Unlike the "Just Say No" program, he said, "We want to tell people to do something, not just tell them what not to do."

Part of the problem, suggested Roger Weissberg, an associate professor of psychology at Yale, has been the sheer number and diversity of programs attempting to offer solutions to high-risk needs.

Schools, for example, often operate a whole range of prevention programs at once, he said, "depending on what's in vogue."

"It ends up being confusing for children and teachers, and it has no long-term effect," Mr. Weissberg stated.

He predicted that this profusion of uncoordinated efforts would make "the task before us much harder." The campaign must help integrate long-term programs not only for the schools, he noted, but also for communities, parents, and children themselves.

According to Mr. Greenbaum, the strategy most likely to be emphasized in the campaign will be the teaching of "pro-social" skills to high-risk youths, such as conflict resolution.

But the report by the National Drug Policy Board, which was released last November, also gives an indication of the magnitude of the problems facing high-risk children.

Federal crime statistics for 1986 show, for example, that there were 250,000 juveniles arrested for drug-related offenses.

According to the National Institute on Drug Abuse, about 3 million 12- to 17-year-olds use marijuana or cocaine.

Nearly 2 million children were reported to be victims of neglect or of physical or sexual abuse in 1985, according to the American Humane Association.

More than 1 million teenage girls become pregnant each year, and only half of them complete high school, according to the Center for the Study of Social Policy.

According to the National Governors' Association, the national dropout rate ranges from 14 to 25 percent. And the U.S. Education Department estimates that as many as 80 percent of school dropouts may use illegal drugs on a regular basis.

Several of the practicum participants brought further research insights to the table, both on drug abuse and juvenile delinquency.

Marvin Wolfgang, a criminologist at the University of Pennsylvania, outlined the results of a major new study of chronic delinquency that he published in August. The study confirmed, he said, his previous research finding that a small percentage of juvenile offenders are responsible for the majority of crimes committed by persons in that age group.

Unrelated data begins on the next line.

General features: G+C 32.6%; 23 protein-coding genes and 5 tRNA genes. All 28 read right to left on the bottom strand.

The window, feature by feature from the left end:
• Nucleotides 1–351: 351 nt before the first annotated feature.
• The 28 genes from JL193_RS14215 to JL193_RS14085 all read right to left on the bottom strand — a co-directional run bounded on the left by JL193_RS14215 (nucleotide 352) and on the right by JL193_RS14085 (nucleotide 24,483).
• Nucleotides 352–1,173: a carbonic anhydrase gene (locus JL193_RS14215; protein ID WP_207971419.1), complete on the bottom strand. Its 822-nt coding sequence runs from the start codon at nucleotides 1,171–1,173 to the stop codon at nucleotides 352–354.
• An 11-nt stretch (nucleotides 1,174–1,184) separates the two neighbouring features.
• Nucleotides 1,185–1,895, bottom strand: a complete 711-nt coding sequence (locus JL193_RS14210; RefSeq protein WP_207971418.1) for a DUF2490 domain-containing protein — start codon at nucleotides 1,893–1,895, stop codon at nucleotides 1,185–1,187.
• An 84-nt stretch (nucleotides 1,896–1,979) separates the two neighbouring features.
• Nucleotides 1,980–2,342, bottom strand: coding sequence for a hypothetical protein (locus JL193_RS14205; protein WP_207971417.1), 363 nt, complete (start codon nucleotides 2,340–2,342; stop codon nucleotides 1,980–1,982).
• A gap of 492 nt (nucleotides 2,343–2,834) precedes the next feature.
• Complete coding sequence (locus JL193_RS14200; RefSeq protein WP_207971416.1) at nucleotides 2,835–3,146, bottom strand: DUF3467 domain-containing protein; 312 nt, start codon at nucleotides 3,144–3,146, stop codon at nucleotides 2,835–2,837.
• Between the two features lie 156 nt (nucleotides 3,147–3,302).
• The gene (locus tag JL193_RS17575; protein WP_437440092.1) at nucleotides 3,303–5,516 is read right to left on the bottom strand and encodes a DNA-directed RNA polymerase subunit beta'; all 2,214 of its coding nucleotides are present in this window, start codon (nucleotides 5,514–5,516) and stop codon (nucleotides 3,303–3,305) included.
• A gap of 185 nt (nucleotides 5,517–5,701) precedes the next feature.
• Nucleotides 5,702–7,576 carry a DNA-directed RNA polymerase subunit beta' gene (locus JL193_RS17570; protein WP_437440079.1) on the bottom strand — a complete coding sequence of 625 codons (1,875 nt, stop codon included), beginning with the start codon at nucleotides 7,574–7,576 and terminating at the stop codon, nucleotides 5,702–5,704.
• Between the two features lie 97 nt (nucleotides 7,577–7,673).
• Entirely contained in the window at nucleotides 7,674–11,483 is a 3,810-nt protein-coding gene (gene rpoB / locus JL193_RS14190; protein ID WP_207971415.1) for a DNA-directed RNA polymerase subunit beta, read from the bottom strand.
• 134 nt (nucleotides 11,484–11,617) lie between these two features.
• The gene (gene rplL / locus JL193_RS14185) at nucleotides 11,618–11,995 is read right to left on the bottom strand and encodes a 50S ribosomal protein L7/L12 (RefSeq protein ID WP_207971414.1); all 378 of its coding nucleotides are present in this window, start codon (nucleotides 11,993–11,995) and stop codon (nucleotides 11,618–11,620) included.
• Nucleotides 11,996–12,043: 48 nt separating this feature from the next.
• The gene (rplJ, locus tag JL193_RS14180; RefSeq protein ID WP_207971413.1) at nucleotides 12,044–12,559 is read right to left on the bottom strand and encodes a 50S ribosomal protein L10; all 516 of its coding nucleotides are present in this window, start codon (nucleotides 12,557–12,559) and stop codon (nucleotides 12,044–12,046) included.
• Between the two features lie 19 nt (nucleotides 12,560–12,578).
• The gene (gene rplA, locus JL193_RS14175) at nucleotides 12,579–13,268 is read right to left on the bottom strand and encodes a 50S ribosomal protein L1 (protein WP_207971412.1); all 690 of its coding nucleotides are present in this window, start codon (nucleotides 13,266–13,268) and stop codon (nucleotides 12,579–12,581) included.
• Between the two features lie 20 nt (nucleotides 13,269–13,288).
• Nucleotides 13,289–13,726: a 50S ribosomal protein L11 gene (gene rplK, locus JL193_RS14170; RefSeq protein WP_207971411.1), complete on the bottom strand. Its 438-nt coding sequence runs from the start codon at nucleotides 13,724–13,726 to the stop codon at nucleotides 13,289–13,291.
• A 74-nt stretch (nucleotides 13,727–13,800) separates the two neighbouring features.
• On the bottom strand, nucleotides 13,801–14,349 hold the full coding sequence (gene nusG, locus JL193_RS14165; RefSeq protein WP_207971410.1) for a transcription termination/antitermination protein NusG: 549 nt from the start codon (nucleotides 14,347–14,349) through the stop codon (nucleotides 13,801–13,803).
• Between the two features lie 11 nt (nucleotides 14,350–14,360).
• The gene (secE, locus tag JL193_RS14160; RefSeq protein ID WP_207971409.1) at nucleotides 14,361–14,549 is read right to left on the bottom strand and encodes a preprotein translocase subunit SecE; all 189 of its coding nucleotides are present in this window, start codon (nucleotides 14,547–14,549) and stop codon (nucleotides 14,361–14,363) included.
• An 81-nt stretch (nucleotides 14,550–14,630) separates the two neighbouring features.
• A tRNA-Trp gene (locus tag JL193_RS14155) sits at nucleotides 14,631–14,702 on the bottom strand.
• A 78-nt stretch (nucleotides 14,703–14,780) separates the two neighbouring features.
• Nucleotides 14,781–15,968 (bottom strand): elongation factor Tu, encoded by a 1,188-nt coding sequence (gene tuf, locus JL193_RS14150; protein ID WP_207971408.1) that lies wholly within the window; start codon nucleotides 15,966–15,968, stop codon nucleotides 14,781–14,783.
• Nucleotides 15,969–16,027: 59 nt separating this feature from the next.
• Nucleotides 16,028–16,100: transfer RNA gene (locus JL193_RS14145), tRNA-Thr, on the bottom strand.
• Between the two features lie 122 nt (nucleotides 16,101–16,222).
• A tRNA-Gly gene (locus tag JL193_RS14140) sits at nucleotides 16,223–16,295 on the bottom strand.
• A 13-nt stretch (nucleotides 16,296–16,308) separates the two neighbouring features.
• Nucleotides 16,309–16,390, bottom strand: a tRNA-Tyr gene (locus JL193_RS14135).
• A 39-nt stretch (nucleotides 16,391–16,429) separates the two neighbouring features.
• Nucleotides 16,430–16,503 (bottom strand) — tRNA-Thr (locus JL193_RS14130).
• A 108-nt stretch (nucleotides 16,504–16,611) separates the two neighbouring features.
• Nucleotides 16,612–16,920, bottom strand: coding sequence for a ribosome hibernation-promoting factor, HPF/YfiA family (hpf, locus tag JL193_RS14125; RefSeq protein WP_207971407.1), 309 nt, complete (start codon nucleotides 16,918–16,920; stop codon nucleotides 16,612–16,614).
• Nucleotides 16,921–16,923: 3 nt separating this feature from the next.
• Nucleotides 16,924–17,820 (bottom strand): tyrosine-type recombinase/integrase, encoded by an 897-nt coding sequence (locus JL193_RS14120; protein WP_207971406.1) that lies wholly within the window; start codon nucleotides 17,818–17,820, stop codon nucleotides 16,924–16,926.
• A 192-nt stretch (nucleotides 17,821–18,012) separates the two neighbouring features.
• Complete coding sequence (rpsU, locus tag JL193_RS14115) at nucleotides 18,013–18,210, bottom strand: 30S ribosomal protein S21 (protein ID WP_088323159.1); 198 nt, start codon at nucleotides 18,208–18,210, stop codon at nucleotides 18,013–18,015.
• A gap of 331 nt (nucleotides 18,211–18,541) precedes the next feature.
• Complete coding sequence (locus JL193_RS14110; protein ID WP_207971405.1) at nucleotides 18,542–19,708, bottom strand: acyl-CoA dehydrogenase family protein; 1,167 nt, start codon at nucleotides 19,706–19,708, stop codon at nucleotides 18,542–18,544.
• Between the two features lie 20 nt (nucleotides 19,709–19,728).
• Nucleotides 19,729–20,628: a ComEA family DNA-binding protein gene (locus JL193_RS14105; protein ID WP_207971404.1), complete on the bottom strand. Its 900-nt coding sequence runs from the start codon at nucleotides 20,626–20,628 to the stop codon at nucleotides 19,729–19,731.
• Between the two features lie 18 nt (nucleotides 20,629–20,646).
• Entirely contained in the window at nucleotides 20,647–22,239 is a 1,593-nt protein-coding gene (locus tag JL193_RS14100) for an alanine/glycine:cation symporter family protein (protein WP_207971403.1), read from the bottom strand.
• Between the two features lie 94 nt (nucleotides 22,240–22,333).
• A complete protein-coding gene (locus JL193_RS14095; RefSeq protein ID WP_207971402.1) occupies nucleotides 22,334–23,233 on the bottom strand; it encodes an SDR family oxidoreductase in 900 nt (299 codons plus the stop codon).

Mr. Wolfgang initially followed the criminal history of a representative sample of 10,000 males born in Philadelphia in 1945. Among those young men, 627--or 7 percent of the sample--had had five or more arrests prior to their 18th birthday. This small group, he said, eventually accounted for 70 percent of the crimes recorded among the 10,000 men studied.

Mr. Wolfgang then repeated the study, following 14,000 men born in 1958, and reached a nearly identical conclusion. He found that 982 juvenile offenders--about 7.5 percent of the sample--had had five or more arrests before age 18. And they accounted for the overwhelming majority of the crimes committed by the group.

More startling, he said, was his finding that, when compared with the first group, the crime rates for those born in 1958 showed a doubling of the incidence of rape and aggravated assault, a tripling of the murder total, and a five-fold increase for robbery.

Both studies found that the earlier delinquency began, the more likely it was to become chronic, he said. Delinquency tends to increase with age, he found, peaking at about age 16.

Recognizing that a multitude of drug-abuse programs already exists--at the national, state, and local levels--the National Drug Policy Board's report formulated its prevention strategy to "build on developments to date and specify ways in which the overall effort can be strengthened."

The report cites the "Just Say No" campaign, saying that "the President and First Lady have provided the leadership to change the national attitude from tolerance of illegal drugs to absolutely no tolerance."

It adds, however, that "to be effective, the national strategy must involve families and communities as well as individuals in reinforcing zero tolerance and accountability."

Parents should themselves be an example of a drug-free lifestyle for high-risk youths, the study states, and communities should be responsible for reinforcing that effort.

In their roles as school leaders, the study recommends, educators should "institute swift, predictable consequences for students found to be involved with illegal drugs or alcohol."